Impacting Others at Christmas

If you grew up in the 1980s you probably owned a copy of Trivial Pursuit. The game was created in 1979 by Chris Haney and Scott Abbott.  As you might remember, Trivial Pursuit is a board game in which winning is determined by a player's ability to answer trivia and popular culture questions. Haney and Abbott created the game after finding pieces of their Scrabble game were missing. (a trivial fact for you).  I loved playing that game, more than playing, I loved reading the cards by myself and doubting the answers when I flipped the card over. Before the internet, I went to The World Book Encyclopedia to see if the answer was true.  Over the years I have been fascinated by lots of strange stories that actually turn out to be true and have an applicable point.  Take for example William Phelps Eno.  You have never heard of him, but his contribution to society has probably saved your life.
Known as the “father of traffic safety,” Eno invented the stop sign around 1899. After his father’s death in 1898 left him with a multimillion-dollar inheritance, Eno devoted himself to creating a field that didn’t otherwise exist: traffic management. An incident that happened to him when he was a child left a lasting impression. Describing his passion, he writes about what happened to him at an intersection in 1867, “There were only about a dozen horses and carriages involved, and all that was needed was a little order to keep the traffic moving. Yet nobody knew exactly what to do; neither the drivers nor the police knew anything about the control of traffic.”  He went on to develop the traffic plans for New York, Paris, and London.  But the interesting trivia doesn’t end there, perhaps the most intriguing thing about Eno is that he never learned to drive. Eno distrusted automobiles and preferred riding horses. He died in Connecticut at the age of 86 in 1945 having never driven a car.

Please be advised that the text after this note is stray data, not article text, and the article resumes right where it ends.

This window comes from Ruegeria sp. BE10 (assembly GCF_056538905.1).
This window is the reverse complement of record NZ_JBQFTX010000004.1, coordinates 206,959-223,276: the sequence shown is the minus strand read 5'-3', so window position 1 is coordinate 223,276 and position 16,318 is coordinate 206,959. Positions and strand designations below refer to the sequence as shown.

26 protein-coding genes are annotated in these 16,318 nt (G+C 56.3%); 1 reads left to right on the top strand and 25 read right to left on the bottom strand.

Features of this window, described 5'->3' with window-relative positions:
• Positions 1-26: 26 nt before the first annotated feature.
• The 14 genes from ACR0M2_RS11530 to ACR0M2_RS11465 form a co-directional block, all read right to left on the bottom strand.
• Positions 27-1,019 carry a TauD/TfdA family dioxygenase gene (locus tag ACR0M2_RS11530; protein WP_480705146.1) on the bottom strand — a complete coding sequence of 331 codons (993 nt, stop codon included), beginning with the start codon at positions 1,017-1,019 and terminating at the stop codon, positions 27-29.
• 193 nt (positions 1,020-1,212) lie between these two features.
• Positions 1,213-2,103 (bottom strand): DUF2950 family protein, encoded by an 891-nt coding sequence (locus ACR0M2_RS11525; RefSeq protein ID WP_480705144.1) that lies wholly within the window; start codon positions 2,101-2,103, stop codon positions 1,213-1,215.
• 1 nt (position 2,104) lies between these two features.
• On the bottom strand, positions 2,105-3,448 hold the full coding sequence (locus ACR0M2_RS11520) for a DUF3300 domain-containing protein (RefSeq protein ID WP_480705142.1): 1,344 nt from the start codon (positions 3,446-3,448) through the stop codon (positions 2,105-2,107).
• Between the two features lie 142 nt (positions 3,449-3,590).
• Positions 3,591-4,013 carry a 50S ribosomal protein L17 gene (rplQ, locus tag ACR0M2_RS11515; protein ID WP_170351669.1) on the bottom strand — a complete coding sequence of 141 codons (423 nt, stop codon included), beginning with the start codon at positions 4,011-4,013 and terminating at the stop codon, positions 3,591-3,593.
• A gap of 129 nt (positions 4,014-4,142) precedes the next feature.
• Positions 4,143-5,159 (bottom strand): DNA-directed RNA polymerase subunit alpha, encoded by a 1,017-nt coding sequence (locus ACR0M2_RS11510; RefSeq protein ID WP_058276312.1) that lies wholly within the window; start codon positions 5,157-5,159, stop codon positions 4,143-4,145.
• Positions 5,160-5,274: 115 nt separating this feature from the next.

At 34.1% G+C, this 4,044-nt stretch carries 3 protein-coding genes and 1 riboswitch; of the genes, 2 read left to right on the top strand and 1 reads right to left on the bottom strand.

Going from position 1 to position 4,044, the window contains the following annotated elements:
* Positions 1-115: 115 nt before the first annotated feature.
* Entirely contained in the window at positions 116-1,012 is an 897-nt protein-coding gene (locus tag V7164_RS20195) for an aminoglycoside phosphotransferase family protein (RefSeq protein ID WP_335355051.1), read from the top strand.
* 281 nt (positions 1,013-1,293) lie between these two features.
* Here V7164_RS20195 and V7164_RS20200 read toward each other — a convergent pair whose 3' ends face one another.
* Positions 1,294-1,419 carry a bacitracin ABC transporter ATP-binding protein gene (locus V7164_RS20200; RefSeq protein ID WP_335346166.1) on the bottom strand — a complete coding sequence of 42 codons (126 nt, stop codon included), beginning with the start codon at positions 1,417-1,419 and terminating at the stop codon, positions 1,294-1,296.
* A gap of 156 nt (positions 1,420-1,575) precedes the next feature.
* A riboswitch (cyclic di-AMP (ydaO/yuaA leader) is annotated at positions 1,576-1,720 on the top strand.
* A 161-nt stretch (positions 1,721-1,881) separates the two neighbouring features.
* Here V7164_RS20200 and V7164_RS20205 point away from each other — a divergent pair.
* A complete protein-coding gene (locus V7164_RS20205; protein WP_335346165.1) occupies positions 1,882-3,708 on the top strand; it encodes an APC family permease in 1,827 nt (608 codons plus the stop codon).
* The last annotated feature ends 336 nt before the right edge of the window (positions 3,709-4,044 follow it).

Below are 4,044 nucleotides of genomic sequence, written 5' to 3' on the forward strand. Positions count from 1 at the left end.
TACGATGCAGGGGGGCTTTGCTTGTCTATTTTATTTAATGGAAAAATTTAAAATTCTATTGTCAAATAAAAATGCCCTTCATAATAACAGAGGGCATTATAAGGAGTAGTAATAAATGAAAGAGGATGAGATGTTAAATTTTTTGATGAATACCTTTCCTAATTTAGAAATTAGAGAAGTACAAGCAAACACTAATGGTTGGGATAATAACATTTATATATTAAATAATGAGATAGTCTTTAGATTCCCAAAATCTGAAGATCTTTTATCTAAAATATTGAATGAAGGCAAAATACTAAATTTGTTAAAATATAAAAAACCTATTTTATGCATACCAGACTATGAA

His story reminds me of the passage in Hebrews 12:1:
Therefore, since we are surrounded by such a great cloud of witnesses, let us throw off everything that hinders and the sin that so easily entangles. And let us run with perseverance the race marked out for us.
After devoting all of chapter 11 to the Old Testament heroes that paved the way of faith for us, Hebrews 12 begins by reminding us of our present-day duty.  None of the Biblical characters we read about knew how impactful their lives were going to be, but they proceeded in faith and we are the beneficiaries of their witness. With that understanding, what are you doing that, you might never see the benefits of, but will impact the next generation for the Lord?  All of us have a duty to use the gifts and resources the Lord has given us, even if we will never experience a personal return.  People like William Phelps Eno never drove a car, but his work saved the lives of millions that do.  What are you doing today that might not only save a life, but direct someone to Jesus and save their soul?    
Do nothing out of selfish ambition or empty pride, but in humility consider others more important than yourselves. Each of you should look not only to your own interests, but also to the interests of others. Philippians 2:3-4

Serving the Savior,
Bro. Jonathan
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